Google has always been a major contender in the eBook format battle, but until now, it hasn't contributed its wealth of digitized public domain books to a specific side of the battle. Now Google has definitely taken a side, and it's versus Amazon.
Right after Sony's announcement that its new collection of eReaders would support the ePub format, Google announced it would be distributing millions of its public domain eBooks as ePub downloads. ePub is a format of digitized books rendered to read beautifully on smaller screens, like the iPhone, and, ahem, Sony's new products. Amazon's Kindle does not natively support ePub.
Though ePub is not necessarily without DRM, Google's offerings will have no restrictions. One of the biggest drives towards ePub is that it is not locked to a specific device, so unlike those Kindle books you'd love to swap with friends, ePub-formatted books are easily distributed. This philosophy goes well with Sony's pairing with libraries to establish a "loaning system" wherein customers can check out books for their Sony Readers from the New York City Public Library (with inevitably more libraries to come) for 21 days.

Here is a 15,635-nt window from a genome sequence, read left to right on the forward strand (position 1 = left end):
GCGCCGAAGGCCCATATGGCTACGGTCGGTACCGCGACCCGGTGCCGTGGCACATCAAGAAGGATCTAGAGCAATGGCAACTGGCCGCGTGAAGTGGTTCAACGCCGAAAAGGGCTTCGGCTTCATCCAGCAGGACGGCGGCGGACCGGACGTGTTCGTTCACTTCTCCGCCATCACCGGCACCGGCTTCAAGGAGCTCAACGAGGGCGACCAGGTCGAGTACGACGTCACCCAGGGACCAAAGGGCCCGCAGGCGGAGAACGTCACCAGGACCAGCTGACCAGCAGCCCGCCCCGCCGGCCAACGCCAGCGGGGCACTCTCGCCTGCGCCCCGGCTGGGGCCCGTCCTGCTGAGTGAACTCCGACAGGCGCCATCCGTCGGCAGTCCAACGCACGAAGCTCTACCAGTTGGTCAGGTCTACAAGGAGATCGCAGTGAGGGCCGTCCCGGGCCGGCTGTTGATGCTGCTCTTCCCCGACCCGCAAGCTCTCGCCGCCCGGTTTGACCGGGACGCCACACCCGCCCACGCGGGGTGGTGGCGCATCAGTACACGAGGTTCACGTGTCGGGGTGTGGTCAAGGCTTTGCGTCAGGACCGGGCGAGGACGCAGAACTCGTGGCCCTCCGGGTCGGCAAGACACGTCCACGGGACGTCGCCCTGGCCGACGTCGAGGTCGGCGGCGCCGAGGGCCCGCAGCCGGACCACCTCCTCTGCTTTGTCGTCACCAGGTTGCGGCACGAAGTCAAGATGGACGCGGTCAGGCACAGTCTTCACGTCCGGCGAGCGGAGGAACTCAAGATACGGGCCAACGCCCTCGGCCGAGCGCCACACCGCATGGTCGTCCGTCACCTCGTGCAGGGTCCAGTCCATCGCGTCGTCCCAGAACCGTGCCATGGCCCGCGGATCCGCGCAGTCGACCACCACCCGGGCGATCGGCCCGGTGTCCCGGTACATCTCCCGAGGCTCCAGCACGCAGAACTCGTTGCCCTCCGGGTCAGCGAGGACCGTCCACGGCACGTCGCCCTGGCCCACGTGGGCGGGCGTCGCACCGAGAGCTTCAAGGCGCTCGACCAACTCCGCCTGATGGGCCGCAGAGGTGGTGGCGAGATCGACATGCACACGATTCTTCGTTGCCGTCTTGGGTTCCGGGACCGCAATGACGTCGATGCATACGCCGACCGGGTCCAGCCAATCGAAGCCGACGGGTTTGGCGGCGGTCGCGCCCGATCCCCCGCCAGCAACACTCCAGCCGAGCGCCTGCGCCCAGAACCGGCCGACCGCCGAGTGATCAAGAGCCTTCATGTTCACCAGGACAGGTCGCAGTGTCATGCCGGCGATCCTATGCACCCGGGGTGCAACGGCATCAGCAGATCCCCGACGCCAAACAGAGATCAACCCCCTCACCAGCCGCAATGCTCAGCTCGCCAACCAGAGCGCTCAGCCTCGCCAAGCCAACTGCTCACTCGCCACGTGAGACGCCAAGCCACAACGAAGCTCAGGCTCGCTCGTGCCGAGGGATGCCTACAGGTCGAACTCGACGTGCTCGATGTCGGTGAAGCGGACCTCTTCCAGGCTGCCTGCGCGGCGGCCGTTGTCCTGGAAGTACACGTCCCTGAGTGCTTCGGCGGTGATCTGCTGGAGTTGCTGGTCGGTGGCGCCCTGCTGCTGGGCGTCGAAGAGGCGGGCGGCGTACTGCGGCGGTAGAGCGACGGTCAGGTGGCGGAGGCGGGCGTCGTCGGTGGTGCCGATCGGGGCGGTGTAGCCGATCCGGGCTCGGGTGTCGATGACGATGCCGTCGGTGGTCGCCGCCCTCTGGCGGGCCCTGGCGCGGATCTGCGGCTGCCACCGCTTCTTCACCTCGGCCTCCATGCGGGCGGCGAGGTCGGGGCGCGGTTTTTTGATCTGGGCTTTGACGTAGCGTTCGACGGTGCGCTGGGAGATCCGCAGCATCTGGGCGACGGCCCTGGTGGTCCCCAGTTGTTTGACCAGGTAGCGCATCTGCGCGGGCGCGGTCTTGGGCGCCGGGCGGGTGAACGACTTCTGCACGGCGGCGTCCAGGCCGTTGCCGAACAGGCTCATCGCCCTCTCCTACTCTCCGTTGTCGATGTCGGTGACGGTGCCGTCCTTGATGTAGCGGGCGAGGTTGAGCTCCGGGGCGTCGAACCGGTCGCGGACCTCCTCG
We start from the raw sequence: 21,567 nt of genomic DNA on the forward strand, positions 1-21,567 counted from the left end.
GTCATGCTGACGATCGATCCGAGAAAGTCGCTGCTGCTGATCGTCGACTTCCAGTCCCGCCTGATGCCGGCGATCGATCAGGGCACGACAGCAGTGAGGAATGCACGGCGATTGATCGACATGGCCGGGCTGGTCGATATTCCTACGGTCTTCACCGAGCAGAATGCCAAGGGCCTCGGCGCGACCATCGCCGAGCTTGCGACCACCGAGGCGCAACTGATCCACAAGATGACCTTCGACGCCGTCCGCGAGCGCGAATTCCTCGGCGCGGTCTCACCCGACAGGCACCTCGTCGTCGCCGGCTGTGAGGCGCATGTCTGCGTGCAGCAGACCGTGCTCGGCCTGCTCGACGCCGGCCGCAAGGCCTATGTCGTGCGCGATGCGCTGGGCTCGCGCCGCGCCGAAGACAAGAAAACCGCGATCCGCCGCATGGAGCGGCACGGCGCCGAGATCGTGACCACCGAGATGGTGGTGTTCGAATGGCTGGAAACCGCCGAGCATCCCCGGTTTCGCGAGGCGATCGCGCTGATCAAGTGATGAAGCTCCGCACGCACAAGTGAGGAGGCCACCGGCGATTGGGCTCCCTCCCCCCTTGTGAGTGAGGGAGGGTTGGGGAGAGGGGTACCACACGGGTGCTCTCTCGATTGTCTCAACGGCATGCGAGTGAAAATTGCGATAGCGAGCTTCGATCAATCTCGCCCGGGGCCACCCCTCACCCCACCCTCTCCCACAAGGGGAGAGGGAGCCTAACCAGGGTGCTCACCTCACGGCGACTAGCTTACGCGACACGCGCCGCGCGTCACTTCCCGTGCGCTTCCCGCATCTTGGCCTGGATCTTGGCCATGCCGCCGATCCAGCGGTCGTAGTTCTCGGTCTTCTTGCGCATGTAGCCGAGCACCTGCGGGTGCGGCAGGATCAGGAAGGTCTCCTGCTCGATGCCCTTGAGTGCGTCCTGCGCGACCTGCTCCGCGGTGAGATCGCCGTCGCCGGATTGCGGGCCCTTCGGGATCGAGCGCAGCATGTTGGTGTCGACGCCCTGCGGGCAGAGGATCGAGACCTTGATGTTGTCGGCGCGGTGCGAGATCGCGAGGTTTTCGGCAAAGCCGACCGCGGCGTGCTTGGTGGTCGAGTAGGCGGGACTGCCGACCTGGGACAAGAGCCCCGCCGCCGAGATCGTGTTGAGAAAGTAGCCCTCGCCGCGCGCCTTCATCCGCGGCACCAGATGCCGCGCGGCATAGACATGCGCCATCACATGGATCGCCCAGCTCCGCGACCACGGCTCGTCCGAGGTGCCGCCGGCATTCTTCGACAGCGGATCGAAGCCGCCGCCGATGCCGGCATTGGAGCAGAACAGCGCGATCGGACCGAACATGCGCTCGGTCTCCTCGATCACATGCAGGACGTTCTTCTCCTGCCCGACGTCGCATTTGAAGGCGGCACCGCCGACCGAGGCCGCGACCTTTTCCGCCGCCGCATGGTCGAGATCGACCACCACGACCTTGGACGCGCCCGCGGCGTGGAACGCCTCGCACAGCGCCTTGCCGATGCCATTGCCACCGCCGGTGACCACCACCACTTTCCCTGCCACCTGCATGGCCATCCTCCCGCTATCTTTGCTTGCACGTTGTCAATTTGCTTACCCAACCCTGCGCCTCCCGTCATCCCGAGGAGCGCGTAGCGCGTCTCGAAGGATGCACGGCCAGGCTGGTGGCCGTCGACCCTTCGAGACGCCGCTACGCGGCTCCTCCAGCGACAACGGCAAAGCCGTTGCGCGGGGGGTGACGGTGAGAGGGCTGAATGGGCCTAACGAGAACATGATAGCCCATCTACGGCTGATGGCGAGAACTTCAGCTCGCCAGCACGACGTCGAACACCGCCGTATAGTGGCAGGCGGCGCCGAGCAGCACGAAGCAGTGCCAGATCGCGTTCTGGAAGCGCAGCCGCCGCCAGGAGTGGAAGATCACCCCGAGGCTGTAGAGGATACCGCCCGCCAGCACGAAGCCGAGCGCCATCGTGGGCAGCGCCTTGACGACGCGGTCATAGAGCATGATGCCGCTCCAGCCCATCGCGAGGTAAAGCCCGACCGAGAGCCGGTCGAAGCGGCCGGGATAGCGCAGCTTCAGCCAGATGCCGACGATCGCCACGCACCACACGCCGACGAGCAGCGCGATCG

It also means that it's possible for just about anyone to distribute and sell ePub-rendered books. Barnes and Noble has already created its own store just for ePub books, and with Sony's new line of sleek devices, others should be expected to follow suit.
Google's sly slip into formatting comes just days after Amazon announced it would join ranks with the Open Book Alliance -- along with Microsoft and Yahoo -- to contend the Google Book settlement. The Open Book Alliance has a beef with Google's possible infringement of copyrights, but because today's offerings are all public domain, and readily available on the Web, Google is exempt from a wrist-slapping.
Now I'll be waiting for Google to produce its own eBook reader device, something that would surely escalate the format battle into an all-out war.